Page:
Friday, October 07, 2022

Too Hot to Handle: Public Image Limited

In which our regular writers toss around subjects a little more volatile than usual.

I’ve been reading Brad Wright’s book Christians Are Hate-Filled Hypocrites … and Other Lies You’ve Been Told. It’s a sociological survey of attitudes of non-Christians toward Christians.

Immanuel Can: What interests me is his section “What They Really Think of Us”, “they” meaning non-Christians. He’s talking about another book, based on another survey, called UnChristian. It’s a book about how the public image of Christians needs to be spruced up. In this study, Wright notes, “Scientologists receive the most negative feelings. After them, however, the most negative feelings are held toward Evangelicals and Fundamentalists. One-half of the non-Christians have negative attitudes toward each of these two groups, with fewer than 20% having positive feelings.”

He goes on to say that only one-quarter hold negative views about Catholics and Baptists, and only 10% toward Methodists.

Tom: Possibly because two of those groups stand for little that would offend the masses these days.

The Kicker

IC: But here’s the kicker. As Wright points out, Baptists are numerically the biggest evangelical group in North America. So 60% of the respondents claim to be negative or neutral about evangelicals, but also 75% positive or neutral regarding the denomination most evangelicals actually identify themselves with.

Can you help us make sense of a finding like that? Do you think Christianity — particularly evangelicalism or fundamentalism — actually has a PR problem? Or what else accounts for this?

Tom: Well, that’s all very interesting, IC. Let me think about that. Okay, here are the possibilities. The majority of respondents: (1) are logically incoherent; (2) did not understand the question; (3) do not think of Baptists as evangelical; or (4) do not understand what either evangelicals or Baptists believe. There are probably other possibilities. What does seem clear is that whatever bad things non-believers think about evangelicals, most of them do not lump the Baptists in with us. Perhaps they think Baptists are “high church” … assuming they even know what that denotes.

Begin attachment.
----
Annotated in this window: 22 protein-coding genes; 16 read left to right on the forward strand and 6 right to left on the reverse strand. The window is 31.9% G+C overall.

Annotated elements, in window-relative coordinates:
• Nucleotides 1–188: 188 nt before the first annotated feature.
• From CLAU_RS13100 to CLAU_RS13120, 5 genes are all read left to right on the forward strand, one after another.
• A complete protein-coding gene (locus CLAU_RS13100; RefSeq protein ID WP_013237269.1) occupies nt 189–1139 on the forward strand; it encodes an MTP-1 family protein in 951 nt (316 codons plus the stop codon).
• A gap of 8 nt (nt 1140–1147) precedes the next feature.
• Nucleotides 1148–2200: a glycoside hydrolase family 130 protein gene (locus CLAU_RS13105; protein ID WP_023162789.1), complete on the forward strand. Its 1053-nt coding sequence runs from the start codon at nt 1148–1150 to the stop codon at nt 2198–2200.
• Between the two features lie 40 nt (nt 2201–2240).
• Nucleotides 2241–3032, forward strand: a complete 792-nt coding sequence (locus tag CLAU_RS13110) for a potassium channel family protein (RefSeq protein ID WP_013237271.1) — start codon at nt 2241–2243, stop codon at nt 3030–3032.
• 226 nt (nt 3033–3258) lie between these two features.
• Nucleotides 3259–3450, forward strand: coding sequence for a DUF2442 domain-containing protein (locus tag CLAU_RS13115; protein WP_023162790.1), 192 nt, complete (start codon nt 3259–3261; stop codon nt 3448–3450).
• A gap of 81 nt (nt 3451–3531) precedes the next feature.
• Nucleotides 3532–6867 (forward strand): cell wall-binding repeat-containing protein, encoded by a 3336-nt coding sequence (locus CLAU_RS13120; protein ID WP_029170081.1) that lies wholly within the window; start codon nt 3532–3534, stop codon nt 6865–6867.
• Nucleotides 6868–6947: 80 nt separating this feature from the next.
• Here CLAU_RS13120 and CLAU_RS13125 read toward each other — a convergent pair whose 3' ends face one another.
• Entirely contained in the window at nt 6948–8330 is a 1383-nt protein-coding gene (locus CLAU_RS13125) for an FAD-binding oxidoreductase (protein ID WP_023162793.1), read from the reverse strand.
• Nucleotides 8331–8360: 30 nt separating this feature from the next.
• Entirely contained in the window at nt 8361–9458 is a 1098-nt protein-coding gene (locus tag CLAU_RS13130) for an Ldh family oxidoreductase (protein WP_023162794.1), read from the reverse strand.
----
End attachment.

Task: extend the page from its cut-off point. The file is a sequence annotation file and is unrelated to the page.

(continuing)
IC: Well, Wright suggests — and this sounds plausible to me — that the terms “evangelical” and “fundamentalist” have come to have connotations in the public mind that are very different from words like “Baptist” or “Christian” even. People don’t really know what the former are, but they are sound-bites the public has been taught to hate and despise. My thought would be that “evangelical” means, in some ears, “people who intrude and ‘force’ their religion on you”, and “fundamentalist” has come to mean “irrational believer in a mad creed” (of some kind). Needless to say, neither of those definitions correspond at all to what the words actually mean. But if that’s how people are imagining things, that would indeed be a bit of an image problem.

Toxic Branding

Does that sound right?

Tom: Fair enough. But I was paying a fair bit of attention to a speech Vladimir Putin gave recently. I watched what the Western news media wrote about it, then I read several different direct translations of the speech from neutral sources. It was remarkable how different the two streams of information were. To keep it short, my thought is that image is primarily a function of the image-makers. If the public hates and despises a certain version of Christianity, that doesn’t necessarily make it wrong, it just means the public is reacting to the version of Christianity they have been programmed to despise.